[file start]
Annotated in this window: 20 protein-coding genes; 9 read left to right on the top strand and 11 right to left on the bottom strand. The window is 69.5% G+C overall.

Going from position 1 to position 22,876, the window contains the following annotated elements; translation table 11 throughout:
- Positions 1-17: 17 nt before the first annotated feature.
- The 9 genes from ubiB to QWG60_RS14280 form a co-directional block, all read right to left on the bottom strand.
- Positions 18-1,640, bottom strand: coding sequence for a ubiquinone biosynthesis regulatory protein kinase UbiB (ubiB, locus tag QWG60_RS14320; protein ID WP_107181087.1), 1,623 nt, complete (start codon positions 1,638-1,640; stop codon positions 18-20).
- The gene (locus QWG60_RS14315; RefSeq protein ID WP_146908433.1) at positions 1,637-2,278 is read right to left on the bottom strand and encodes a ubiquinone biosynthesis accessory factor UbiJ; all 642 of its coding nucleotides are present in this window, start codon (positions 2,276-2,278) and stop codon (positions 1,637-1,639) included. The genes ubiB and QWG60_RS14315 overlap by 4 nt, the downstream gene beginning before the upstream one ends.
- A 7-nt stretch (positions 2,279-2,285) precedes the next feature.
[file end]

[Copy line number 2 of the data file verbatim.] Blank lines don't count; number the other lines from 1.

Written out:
Going from position 1 to position 22,876, the window contains the following annotated elements; translation table 11 throughout: